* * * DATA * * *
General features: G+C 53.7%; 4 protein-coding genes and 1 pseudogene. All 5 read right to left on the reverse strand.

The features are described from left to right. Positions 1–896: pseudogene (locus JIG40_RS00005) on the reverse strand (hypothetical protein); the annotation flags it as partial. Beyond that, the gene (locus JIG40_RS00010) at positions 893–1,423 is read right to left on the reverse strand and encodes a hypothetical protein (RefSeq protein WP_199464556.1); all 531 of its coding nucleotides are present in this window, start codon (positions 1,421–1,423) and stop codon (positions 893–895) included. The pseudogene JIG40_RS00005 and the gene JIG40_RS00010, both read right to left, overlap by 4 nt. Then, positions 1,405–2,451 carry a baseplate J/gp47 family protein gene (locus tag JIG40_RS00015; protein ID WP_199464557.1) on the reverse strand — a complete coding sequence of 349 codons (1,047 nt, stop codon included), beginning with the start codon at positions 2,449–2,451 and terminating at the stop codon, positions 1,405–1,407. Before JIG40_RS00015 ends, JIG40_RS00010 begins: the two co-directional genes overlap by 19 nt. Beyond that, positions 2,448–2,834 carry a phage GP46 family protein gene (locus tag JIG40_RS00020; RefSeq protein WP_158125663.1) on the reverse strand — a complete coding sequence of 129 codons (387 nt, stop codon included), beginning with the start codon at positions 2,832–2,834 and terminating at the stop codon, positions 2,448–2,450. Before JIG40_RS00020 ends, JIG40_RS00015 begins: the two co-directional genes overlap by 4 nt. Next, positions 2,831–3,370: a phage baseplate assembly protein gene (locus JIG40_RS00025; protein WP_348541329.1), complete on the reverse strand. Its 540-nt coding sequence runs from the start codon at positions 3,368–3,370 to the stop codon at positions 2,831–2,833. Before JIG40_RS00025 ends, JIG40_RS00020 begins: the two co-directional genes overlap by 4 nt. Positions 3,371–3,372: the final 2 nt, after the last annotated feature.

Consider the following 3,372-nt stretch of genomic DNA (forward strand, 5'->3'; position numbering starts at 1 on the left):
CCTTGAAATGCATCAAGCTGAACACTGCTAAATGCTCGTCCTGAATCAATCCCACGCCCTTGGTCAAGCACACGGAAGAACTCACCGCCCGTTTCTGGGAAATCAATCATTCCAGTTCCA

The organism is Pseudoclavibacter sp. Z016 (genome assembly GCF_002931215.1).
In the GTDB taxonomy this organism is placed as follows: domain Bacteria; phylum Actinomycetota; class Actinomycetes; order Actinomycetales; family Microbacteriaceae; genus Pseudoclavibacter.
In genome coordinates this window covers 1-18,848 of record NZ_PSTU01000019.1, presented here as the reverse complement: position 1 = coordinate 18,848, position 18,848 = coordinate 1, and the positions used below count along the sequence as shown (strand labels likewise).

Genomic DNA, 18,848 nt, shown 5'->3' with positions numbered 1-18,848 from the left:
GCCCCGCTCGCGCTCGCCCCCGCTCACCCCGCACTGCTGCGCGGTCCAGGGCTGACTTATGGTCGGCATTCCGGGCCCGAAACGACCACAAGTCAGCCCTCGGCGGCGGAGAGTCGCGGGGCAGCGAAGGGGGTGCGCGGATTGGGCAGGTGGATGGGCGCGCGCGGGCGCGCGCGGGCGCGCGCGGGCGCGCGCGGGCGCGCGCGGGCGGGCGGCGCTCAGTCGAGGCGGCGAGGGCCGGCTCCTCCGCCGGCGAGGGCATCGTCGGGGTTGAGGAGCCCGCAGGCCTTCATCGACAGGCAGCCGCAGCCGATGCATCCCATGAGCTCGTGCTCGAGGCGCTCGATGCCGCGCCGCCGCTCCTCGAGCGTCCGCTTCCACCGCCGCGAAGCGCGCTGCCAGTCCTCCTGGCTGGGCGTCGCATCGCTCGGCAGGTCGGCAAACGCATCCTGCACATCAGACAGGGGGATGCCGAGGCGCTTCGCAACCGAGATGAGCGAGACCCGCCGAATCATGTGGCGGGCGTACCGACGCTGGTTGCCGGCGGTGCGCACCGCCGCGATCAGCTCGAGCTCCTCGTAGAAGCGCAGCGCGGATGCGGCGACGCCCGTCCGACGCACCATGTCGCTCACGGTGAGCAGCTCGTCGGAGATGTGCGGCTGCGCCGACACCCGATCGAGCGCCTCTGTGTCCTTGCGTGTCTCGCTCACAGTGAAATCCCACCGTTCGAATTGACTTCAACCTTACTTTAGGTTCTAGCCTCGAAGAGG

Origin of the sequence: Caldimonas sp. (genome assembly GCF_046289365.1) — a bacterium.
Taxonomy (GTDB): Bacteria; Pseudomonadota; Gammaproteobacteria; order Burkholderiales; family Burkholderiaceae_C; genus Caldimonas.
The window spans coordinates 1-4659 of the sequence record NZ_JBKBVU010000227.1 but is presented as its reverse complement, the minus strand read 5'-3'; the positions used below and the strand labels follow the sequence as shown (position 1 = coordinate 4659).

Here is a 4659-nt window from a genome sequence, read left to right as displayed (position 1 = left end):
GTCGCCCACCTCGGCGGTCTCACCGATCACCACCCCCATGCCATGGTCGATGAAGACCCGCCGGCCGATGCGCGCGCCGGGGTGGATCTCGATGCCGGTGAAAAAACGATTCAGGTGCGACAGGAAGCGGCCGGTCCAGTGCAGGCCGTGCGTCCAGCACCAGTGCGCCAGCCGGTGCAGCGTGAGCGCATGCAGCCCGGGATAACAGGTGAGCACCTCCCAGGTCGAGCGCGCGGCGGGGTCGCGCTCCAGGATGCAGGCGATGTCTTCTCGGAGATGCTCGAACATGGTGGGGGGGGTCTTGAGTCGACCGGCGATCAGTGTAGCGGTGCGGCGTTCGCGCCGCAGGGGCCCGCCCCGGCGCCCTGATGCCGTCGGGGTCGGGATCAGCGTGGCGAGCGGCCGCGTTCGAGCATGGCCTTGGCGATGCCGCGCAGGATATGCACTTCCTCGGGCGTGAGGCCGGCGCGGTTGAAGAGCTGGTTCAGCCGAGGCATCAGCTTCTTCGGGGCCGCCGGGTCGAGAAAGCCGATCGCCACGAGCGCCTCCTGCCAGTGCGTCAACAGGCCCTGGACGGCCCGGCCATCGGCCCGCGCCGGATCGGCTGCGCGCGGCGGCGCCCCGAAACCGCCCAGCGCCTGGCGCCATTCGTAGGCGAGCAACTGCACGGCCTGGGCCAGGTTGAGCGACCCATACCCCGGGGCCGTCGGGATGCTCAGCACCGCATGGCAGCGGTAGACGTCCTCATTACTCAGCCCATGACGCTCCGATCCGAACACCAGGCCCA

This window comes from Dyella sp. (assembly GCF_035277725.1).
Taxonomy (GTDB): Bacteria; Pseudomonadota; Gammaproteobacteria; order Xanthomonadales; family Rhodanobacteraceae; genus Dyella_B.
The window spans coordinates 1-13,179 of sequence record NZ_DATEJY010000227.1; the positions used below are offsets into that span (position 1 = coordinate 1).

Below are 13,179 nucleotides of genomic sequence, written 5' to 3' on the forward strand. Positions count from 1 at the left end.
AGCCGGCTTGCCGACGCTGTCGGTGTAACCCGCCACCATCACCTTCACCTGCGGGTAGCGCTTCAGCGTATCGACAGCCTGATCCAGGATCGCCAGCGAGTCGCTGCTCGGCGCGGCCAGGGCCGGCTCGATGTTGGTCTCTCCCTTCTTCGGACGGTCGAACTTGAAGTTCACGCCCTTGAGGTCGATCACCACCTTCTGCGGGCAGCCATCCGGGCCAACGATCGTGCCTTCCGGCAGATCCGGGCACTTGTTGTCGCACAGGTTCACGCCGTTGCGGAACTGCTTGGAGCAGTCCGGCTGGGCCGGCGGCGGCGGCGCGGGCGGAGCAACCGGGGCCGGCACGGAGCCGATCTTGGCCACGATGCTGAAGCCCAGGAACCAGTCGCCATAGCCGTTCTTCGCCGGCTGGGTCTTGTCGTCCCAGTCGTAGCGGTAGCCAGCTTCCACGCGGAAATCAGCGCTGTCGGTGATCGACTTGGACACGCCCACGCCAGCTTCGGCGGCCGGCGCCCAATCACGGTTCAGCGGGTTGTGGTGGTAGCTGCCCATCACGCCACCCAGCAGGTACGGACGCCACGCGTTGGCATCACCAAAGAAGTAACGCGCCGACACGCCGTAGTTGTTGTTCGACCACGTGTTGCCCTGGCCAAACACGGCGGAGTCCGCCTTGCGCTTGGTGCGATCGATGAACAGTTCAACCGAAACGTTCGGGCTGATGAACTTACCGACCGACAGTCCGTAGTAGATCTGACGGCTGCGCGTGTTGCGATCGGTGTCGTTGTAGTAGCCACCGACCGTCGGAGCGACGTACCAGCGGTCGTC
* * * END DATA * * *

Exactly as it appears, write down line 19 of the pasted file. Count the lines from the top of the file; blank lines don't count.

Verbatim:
AGCCGGCTTGCCGACGCTGTCGGTGTAACCCGCCACCATCACCTTCACCTGCGGGTAGCGCTTCAGCGTATCGACAGCCTGATCCAGGATCGCCAGCGAGTCGCTGCTCGGCGCGGCCAGGGCCGGCTCGATGTTGGTCTCTCCCTTCTTCGGACGGTCGAACTTGAAGTTCACGCCCTTGAGGTCGATCACCACCTTCTGCGGGCAGCCATCCGGGCCAACGATCGTGCCTTCCGGCAGATCCGGGCACTTGTTGTCGCACAGGTTCACGCCGTTGCGGAACTGCTTGGAGCAGTCCGGCTGGGCCGGCGGCGGCGGCGCGGGCGGAGCAACCGGGGCCGGCACGGAGCCGATCTTGGCCACGATGCTGAAGCCCAGGAACCAGTCGCCATAGCCGTTCTTCGCCGGCTGGGTCTTGTCGTCCCAGTCGTAGCGGTAGCCAGCTTCCACGCGGAAATCAGCGCTGTCGGTGATCGACTTGGACACGCCCACGCCAGCTTCGGCGGCCGGCGCCCAATCACGGTTCAGCGGGTTGTGGTGGTAGCTGCCCATCACGCCACCCAGCAGGTACGGACGCCACGCGTTGGCATCACCAAAGAAGTAACGCGCCGACACGCCGTAGTTGTTGTTCGACCACGTGTTGCCCTGGCCAAACACGGCGGAGTCCGCCTTGCGCTTGGTGCGATCGATGAACAGTTCAACCGAAACGTTCGGGCTGATGAACTTACCGACCGACAGTCCGTAGTAGATCTGACGGCTGCGCGTGTTGCGATCGGTGTCGTTGTAGTAGCCACCGACCGTCGGAGCGACGTACCAGCGGTCGTC